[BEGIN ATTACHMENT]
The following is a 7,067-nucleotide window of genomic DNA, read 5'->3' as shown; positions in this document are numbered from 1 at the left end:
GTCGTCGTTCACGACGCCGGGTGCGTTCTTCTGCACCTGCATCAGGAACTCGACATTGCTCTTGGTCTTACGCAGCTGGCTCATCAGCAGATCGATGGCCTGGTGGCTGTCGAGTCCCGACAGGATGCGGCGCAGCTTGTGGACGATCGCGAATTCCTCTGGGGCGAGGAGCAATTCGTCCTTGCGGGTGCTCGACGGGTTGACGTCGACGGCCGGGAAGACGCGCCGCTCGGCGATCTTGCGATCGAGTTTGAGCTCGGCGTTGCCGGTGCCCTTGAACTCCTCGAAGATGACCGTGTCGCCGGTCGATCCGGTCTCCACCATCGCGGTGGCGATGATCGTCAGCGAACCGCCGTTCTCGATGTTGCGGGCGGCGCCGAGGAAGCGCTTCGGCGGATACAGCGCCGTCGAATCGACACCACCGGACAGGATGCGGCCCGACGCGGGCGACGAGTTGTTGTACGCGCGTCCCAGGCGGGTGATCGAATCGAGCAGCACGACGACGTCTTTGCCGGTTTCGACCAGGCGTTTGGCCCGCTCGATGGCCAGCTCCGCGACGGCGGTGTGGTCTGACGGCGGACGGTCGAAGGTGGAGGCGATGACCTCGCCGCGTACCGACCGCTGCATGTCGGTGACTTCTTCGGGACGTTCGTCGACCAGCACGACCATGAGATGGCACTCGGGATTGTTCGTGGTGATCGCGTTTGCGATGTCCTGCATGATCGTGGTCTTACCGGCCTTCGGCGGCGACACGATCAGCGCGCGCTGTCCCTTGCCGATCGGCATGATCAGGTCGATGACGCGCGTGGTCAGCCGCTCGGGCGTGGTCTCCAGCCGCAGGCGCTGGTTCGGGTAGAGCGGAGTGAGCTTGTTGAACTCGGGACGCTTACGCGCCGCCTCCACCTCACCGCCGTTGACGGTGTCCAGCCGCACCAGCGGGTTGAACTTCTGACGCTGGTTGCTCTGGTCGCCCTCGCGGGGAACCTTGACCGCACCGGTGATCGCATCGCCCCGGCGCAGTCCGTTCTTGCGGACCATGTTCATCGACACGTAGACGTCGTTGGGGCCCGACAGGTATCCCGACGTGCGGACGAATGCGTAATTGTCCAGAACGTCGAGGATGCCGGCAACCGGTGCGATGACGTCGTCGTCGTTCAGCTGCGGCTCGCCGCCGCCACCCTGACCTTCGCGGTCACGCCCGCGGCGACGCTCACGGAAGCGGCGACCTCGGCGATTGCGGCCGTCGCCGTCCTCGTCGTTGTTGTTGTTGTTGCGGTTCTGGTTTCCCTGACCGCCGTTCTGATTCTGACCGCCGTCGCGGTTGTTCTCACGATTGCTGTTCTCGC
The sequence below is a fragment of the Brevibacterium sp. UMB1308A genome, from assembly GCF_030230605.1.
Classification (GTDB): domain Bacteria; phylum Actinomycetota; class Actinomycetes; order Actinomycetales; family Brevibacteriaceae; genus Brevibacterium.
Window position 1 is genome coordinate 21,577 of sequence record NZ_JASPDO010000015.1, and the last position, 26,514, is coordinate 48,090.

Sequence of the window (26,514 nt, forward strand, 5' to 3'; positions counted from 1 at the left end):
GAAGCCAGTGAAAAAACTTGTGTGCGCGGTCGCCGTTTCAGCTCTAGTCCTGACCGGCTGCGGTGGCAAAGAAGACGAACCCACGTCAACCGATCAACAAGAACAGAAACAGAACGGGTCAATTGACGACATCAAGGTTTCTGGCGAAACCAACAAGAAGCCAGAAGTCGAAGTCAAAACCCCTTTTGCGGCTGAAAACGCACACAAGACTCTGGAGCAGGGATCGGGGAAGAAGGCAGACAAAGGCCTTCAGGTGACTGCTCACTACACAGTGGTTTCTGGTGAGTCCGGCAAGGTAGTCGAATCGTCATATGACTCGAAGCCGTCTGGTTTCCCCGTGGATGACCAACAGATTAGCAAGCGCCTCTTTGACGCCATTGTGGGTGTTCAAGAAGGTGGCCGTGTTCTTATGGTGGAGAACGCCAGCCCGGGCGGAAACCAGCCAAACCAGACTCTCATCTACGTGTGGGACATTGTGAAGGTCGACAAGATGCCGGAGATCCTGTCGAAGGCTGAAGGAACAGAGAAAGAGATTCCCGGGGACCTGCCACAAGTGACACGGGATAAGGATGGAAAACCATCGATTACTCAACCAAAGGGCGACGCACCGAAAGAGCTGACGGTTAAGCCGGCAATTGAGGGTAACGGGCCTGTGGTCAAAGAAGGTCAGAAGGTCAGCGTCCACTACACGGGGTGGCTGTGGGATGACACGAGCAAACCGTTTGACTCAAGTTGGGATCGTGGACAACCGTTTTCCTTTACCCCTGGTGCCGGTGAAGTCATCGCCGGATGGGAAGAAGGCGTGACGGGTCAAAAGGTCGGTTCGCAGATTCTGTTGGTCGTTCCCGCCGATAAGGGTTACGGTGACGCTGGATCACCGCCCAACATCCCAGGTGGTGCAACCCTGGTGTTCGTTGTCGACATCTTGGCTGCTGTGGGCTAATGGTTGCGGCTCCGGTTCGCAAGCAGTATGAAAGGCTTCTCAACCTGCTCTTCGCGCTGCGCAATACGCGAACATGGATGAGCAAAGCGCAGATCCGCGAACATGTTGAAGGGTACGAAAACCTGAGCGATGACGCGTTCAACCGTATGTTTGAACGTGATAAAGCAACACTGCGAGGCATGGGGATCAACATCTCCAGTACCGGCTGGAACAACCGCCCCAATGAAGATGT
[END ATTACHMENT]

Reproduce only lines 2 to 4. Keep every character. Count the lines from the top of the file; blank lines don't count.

GTCGTCGTTCACGACGCCGGGTGCGTTCTTCTGCACCTGCATCAGGAACTCGACATTGCTCTTGGTCTTACGCAGCTGGCTCATCAGCAGATCGATGGCCTGGTGGCTGTCGAGTCCCGACAGGATGCGGCGCAGCTTGTGGACGATCGCGAATTCCTCTGGGGCGAGGAGCAATTCGTCCTTGCGGGTGCTCGACGGGTTGACGTCGACGGCCGGGAAGACGCGCCGCTCGGCGATCTTGCGATCGAGTTTGAGCTCGGCGTTGCCGGTGCCCTTGAACTCCTCGAAGATGACCGTGTCGCCGGTCGATCCGGTCTCCACCATCGCGGTGGCGATGATCGTCAGCGAACCGCCGTTCTCGATGTTGCGGGCGGCGCCGAGGAAGCGCTTCGGCGGATACAGCGCCGTCGAATCGACACCACCGGACAGGATGCGGCCCGACGCGGGCGACGAGTTGTTGTACGCGCGTCCCAGGCGGGTGATCGAATCGAGCAGCACGACGACGTCTTTGCCGGTTTCGACCAGGCGTTTGGCCCGCTCGATGGCCAGCTCCGCGACGGCGGTGTGGTCTGACGGCGGACGGTCGAAGGTGGAGGCGATGACCTCGCCGCGTACCGACCGCTGCATGTCGGTGACTTCTTCGGGACGTTCGTCGACCAGCACGACCATGAGATGGCACTCGGGATTGTTCGTGGTGATCGCGTTTGCGATGTCCTGCATGATCGTGGTCTTACCGGCCTTCGGCGGCGACACGATCAGCGCGCGCTGTCCCTTGCCGATCGGCATGATCAGGTCGATGACGCGCGTGGTCAGCCGCTCGGGCGTGGTCTCCAGCCGCAGGCGCTGGTTCGGGTAGAGCGGAGTGAGCTTGTTGAACTCGGGACGCTTACGCGCCGCCTCCACCTCACCGCCGTTGACGGTGTCCAGCCGCACCAGCGGGTTGAACTTCTGACGCTGGTTGCTCTGGTCGCCCTCGCGGGGAACCTTGACCGCACCGGTGATCGCATCGCCCCGGCGCAGTCCGTTCTTGCGGACCATGTTCATCGACACGTAGACGTCGTTGGGGCCCGACAGGTATCCCGACGTGCGGACGAATGCGTAATTGTCCAGAACGTCGAGGATGCCGGCAACCGGTGCGATGACGTCGTCGTCGTTCAGCTGCGGCTCGCCGCCGCCACCCTGACCTTCGCGGTCACGCCCGCGGCGACGCTCACGGAAGCGGCGACCTCGGCGATTGCGGCCGTCGCCGTCCTCGTCGTTGTTGTTGTTGTTGCGGTTCTGGTTTCCCTGACCGCCGTTCTGATTCTGACCGCCGTCGCGGTTGTTCTCACGATTGCTGTTCTCGC
The sequence below is a fragment of the Brevibacterium sp. UMB1308A genome, from assembly GCF_030230605.1.
Classification (GTDB): domain Bacteria; phylum Actinomycetota; class Actinomycetes; order Actinomycetales; family Brevibacteriaceae; genus Brevibacterium.